You can find my books here, both eformats and in print here:.
    Amazon kindle – http://tinyurl.com/4yqgfjg

    Comment by Joan Hall Hovey — June 27, 2011 @ 6:06 am | Reply

  2. I like your post, Thom. I’m a fan of horror and thrillers, and an aspiring thriller author. And as a much-published midlist nonfiction author I struggled with this, too–but came to very similar conclusions. Similar to Joan, I’m now reading most of my leisure fiction from Kindle, and also seem to buy more than I did of the “dead tree” books. I’ve discovered that I can deeply discount my nonfiction pet books, update them more frequently as changes occur, and still sell well with better income.

    Having books available and an ongoing presence with fresh titles helps sell the others that remain with my legacy publishers, as this helps with my brand/platform. It’s all good. Oh, and my cat and dog nonfiction titles are listed over at my blog.

    Comment by amyshojai — June 27, 2011 @ 7:59 am | Reply

  3. […] Horror author Thom Reese on Growing Pains in Publishing […]

    Pingback by Monday Mentions: Writer-icity, Dog Surfing & PeePee Dance « Amy Shojai's Blog — June 27, 2011 @ 8:44 am | Reply

  4. It has been way too long since your last blog post, Thom. I always look forward to your insights.

    As an author of unconventional fiction (I write erotica under Lisa lane and speculative, literary-themed science fiction under Leigh M. Lane), I embrace this new era of publishing. The monopoly is finally over; finally, there is room for book sales for the rest of us.

    Even with their problems, such as pirating and the closing of chain bookstores, I am grateful for e-books. I sell far more Kindle and PC books than I do paperbacks, and I’m sure part of that is because thier cheaper list price allows more readers to take a chance on no-names like me. It is an exciting time to be a writer.

    Comment by Lisa Lane — June 27, 2011 @ 12:16 pm | Reply

  5. Hi, Thom,

    Many of my horror short stories have appeared in e-book anthologies. I see e-books as an important opportunity of authors of all kinds of fiction. At the moment, my only novel appearing as an e-book is STACY’S SONG, a YA novel published by L&L Dreamspell. I’m hoping to have more of my novels available as ebooks in the future.

    Comment by Jacqueline Seewald — June 28, 2011 @ 2:11 am | Reply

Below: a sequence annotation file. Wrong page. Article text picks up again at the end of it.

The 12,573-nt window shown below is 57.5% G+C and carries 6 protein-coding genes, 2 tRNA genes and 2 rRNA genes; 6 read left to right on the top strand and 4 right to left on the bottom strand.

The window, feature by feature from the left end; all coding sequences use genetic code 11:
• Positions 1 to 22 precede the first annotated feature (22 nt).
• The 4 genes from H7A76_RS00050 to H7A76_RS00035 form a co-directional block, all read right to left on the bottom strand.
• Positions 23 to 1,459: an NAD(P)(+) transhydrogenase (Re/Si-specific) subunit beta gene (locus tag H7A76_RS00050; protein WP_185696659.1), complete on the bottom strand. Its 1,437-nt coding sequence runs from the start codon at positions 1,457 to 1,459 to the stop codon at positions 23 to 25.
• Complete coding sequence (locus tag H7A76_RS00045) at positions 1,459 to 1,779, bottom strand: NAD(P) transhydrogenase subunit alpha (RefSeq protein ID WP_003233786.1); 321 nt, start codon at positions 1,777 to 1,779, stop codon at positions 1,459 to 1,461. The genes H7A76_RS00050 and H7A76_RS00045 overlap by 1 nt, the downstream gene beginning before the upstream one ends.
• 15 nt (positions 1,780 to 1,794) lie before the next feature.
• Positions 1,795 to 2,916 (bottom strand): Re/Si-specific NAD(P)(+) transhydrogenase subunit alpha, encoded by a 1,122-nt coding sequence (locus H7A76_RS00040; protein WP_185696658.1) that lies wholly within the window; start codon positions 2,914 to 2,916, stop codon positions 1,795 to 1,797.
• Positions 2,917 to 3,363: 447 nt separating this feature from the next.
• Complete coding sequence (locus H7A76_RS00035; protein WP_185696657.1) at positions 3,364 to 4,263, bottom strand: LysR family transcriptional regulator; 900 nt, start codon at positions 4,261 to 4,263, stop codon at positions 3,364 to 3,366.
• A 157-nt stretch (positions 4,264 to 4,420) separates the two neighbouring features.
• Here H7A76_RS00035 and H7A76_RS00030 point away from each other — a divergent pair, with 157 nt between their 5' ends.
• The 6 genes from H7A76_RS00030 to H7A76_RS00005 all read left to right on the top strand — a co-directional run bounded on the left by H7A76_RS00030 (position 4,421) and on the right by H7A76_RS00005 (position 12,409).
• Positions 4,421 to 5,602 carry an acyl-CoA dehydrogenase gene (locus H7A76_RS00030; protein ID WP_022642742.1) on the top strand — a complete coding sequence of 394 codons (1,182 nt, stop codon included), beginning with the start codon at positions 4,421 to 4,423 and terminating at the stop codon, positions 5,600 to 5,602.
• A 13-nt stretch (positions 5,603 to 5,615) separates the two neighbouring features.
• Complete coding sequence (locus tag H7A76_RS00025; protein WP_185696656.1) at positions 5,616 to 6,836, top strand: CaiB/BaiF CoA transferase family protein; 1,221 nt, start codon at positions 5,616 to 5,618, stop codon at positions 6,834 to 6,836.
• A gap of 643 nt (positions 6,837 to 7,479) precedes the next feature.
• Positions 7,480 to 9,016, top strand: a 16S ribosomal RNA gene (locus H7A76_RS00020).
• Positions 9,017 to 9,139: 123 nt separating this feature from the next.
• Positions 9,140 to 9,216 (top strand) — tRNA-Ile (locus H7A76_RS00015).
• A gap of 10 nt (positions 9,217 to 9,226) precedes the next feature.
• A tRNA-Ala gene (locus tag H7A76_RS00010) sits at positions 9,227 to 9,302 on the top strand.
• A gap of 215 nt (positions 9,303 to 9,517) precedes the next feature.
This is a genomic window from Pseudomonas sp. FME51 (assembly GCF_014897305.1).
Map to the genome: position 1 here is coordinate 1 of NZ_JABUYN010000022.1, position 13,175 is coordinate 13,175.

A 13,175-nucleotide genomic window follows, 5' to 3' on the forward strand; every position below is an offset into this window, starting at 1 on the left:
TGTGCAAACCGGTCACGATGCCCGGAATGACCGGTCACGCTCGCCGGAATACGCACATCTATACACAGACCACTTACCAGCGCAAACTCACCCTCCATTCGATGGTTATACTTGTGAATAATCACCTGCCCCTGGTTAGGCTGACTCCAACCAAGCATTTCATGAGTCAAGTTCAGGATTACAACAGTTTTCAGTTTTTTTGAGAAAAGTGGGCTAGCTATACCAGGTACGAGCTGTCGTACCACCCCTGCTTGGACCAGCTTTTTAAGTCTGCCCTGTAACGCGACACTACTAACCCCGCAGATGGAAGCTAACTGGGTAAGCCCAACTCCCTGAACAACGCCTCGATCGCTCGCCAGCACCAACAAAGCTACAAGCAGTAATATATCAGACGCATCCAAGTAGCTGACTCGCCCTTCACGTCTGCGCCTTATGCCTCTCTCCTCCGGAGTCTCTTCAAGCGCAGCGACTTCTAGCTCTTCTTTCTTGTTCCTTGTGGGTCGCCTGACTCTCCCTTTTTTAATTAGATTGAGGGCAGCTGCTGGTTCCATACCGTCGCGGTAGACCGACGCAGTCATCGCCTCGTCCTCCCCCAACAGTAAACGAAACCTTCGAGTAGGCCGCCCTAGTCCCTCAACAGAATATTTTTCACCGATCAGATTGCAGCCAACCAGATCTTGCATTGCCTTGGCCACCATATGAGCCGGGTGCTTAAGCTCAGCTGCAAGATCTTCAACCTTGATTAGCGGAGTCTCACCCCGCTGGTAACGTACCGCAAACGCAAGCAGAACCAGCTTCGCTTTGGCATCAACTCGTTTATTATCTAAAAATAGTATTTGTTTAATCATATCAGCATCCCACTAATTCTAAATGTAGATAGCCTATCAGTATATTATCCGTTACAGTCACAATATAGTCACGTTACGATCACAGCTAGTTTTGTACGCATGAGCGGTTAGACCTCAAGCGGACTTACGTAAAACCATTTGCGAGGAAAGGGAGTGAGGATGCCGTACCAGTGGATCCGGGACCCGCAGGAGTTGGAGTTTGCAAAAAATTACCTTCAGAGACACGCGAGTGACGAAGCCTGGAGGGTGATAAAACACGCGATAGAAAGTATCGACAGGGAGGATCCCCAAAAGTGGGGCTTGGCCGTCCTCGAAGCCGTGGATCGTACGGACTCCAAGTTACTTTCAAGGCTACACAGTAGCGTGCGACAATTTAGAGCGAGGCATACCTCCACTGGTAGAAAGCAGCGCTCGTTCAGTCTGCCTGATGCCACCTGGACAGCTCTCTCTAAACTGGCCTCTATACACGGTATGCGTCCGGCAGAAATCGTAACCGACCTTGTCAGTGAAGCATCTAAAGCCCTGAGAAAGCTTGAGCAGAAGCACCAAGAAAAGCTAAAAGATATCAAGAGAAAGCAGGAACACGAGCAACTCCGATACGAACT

6. I like your optimistic take on the trends in publishing. Good article.
    John Capraro

    Comment by John Capraro — June 28, 2011 @ 4:41 am | Reply

  7. Thom, your article present solid observations. The publishing industry as a whole is in the sea of change, but I’ve no doubt good books will prevail whether they be paper or digial. I do most of my reading on my Kindle, but once in awhile I have to buy a paper version from one of my favorite authors.

    Comment by Betty Gordon — June 28, 2011 @ 4:51 am | Reply

  8. Paper books were having trouble before digital books because of their business model. Digital books will, IMHO, save publishing industry, though the dinosaurs will need to get with the program. (grin) Good post!

    Comment by Pauline B Jones — June 28, 2011 @ 5:49 am | Reply

  9. The changes are for the better. Horror took a hit back in the late 80’s, and a lot of midlist horror authors started publishing their own work, using their own imprints, mostly as limited (hardback, signed) editions. That worked for them, their collective efforts kept them afloat. Now one person with skills can write, publish, market, sell, all for free and a lot of hard work, and not share the profit as readers embrace the digital age. We get older, and the youngsters have smart phones and iPads. The catch is this: You must have the skills to produce a great book. Content, flow, and on until the end. Formatting, cover art, and then on toward the marketing side of things, which is another bitch to tame. I have two novels out that are dark fantasy with elements of hard horror, another on why we should strive to produce a professional read, blasting the stigma of Indie Authors being hacks. My last novel is XXX erotica, and I don’t pull pucnches. I did everything, from cover art to formatting, and Kindle samples are free to download. Stop talking about it and join us. No, it isn’t easy. This is cutting your own path.

    Comment by Terrance Foxxe — June 29, 2011 @ 7:38 am | Reply

  10. The times they are a changing, and writers and readers alike need to go with the flow. E books are nothing short of a revolution, especially for horror authors (and this from a guy who loves print books more than anything). We have to throw out all the old assumptions and embrace the the now.

    Comment by Hunter Shea — June 30, 2011 @ 4:36 pm | Reply